Commentary | March 16, 2011

Challenging Obama on China

There is a fundamental divide among the U.S. foreign policy establishment as to whether the rise of China as a global power presents a threat to U.S. interests and policy. And, unlike so much in Washington right now, this divide is not partisan and crosses all facets of China policy. It reflects the deep mistrust still evident in Congress and elsewhere of Chinese intentions, which could imperil the administration’s efforts at its “reset” with China. The looming confirmation process for Commerce Secretary Gary Locke to replace Jon Huntsman as U.S. ambassador to China provides congressional critics a prominent platform from which to criticize the administration’s China policies on a gamut of issues—from the economic relationship to nonproliferation to human rights to security. What this means is that for Obama, the trust-building process may need to begin on Capitol Hill.

The most persistent and most vocal congressional criticism of the administration focuses on economic policy, especially the issue of China’s currency policy. There is widespread concern in the United States that the Renminbi (RMB) is significantly undervalued, which has an adverse effect on U.S. trade and economic interests. In the two-plus years since Treasury secretary Tim Geithner’s confirmation hearing and his declaration (later walked back by the White House) that China was manipulating its currency, congressional critics have found the administration’s efforts sorely lacking. The administration has sought to address those concerns within the context of the larger bilateral relationship, using diplomacy to try to prod the Chinese government into appreciating the RMB. But congressional dissatisfaction has been evident in the bipartisan letters that have been sent to the administration and in aggressive proposals for legislation to pressure the Chinese and the Obama administration on currency appreciation and remedies.

Locke is certain to face some tough questions on the currency issue and other facets of economic policy closely related to his tenure as Commerce secretary. In particular, he will be pressed on perennial U.S. concerns on intellectual property rights and the U.S. trade deficit with China, which rose by more than 20 percent in 2010 over the previous year. China’s recent taking of the top manufacturing spot from the United States and the persistence of the global economic crisis ensure that economic issues will continue to be high on the agenda.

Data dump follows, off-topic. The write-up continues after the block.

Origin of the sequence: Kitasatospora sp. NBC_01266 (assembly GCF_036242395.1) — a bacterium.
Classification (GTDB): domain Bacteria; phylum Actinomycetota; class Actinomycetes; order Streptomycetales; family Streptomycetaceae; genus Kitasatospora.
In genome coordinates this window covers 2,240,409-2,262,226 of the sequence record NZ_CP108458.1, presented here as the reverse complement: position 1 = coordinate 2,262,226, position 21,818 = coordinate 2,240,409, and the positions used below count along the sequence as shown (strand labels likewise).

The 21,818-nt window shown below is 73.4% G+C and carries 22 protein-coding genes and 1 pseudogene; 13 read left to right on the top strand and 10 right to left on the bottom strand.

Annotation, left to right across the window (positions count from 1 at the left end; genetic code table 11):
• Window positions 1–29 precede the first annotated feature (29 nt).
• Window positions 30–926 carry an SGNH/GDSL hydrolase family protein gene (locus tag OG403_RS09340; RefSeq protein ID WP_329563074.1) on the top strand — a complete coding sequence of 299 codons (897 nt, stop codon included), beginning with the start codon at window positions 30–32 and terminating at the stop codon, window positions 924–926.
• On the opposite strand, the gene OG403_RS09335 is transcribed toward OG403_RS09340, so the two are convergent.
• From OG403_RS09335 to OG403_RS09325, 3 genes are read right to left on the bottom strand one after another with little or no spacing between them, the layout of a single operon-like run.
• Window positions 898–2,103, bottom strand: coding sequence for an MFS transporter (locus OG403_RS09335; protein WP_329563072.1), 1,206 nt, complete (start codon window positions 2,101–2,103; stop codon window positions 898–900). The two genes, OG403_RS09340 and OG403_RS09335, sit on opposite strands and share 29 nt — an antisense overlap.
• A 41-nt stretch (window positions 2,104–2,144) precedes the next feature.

Another highly-contentious issue is China’s adherence to the Iran sanctions regime. A recent letter to President Obama from Senators Joseph Lieberman (I-CT) and Mark Kirk (R-IL), sent on the eve of the Hu-Obama summit, called China’s record on sanctions enforcement and nonproliferation “inadequate and disappointing.” Kirk has indicated that he plans to use the confirmation process to force the issue of the administration’s willingness to initiate sanctions against Chinese companies that are doing business with Iran in violation of Iran sanctions laws. And on March 10, Hillary Clinton received a letter from 10 Senators from both parties (led by Senators John Kyl (R-AZ) and Robert Menendez (D-NJ)) stating: “It appears that Chinese firms in the energy and banking sector have conducted significant activity in violation of U.S. law. We cannot afford to create the impression that China will be given free rein to conduct economic activity in Iran when more responsible nations have chosen to follow the course of action we have asked of them.”

Many senators are hardly satisfied by the administration’s claim that China has begun to improve its export control regime, especially given the latest news from Iran. A recent International Atomic Energy Agency report cited concern over Iran’s lack of engagement with the agency and fears of “possible military dimensions” of Iran’s nuclear program. All of which means that the issue will come to the fore during Locke’s hearing, raising more difficulties for the administration’s efforts to improve U.S.-China relations.

The division in the administration’s China policy is not just between the executive and legislative branches. The bilateral security relationship has also highlighted differences between some in the defense and intelligence communities on what China’s military modernization and burgeoning force-projection capabilities means for the United States. On March 10th, Director of National Intelligence James Clapper labeled both China and Russia “mortal threats” to the United States.   Although he was talking about capabilities rather than intent, Clapper’s remarks undermine the administration’s efforts to frame China as a strategic partner rather than a competitor and provide additional fodder to the administration’s critics on China. Other congressionally-mandated reports have also undermined the administration’s China message: both the Quadrennial Defense Review and the annual review of Chinese military power highlighted concerns that China’s economic and military modernization will ultimately be harmful to U.S. strategic interests. Clapper’s comments will only add to that perception.

What the consistent bipartisan congressional criticism of the administration’s China policy has shown in the past, and what the Locke confirmation process will demonstrate just as vividly, is that Obama’s efforts to improve the U.S.-China bilateral relationship will continue to be challenged at every turn. That is, unless the administration finds a way to involve Congress in the strategic trust-building process it is seeking to promote with China.